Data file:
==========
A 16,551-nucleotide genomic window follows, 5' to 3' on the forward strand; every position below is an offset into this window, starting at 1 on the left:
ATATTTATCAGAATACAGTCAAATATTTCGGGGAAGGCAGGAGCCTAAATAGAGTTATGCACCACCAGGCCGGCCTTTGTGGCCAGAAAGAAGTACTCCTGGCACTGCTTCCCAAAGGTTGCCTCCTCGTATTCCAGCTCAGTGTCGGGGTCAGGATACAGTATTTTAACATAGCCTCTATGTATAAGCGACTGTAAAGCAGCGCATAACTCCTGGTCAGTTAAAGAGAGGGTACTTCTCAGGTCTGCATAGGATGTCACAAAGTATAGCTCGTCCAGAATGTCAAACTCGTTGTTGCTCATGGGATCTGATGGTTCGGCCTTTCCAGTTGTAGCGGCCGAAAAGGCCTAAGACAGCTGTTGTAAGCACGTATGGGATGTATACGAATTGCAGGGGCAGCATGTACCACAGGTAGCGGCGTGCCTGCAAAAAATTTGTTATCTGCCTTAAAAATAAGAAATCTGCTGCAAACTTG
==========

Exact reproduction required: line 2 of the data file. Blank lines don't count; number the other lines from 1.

ATATTTATCAGAATACAGTCAAATATTTCGGGGAAGGCAGGAGCCTAAATAGAGTTATGCACCACCAGGCCGGCCTTTGTGGCCAGAAAGAAGTACTCCTGGCACTGCTTCCCAAAGGTTGCCTCCTCGTATTCCAGCTCAGTGTCGGGGTCAGGATACAGTATTTTAACATAGCCTCTATGTATAAGCGACTGTAAAGCAGCGCATAACTCCTGGTCAGTTAAAGAGAGGGTACTTCTCAGGTCTGCATAGGATGTCACAAAGTATAGCTCGTCCAGAATGTCAAACTCGTTGTTGCTCATGGGATCTGATGGTTCGGCCTTTCCAGTTGTAGCGGCCGAAAAGGCCTAAGACAGCTGTTGTAAGCACGTATGGGATGTATACGAATTGCAGGGGCAGCATGTACCACAGGTAGCGGCGTGCCTGCAAAAAATTTGTTATCTGCCTTAAAAATAAGAAATCTGCTGCAAACTTG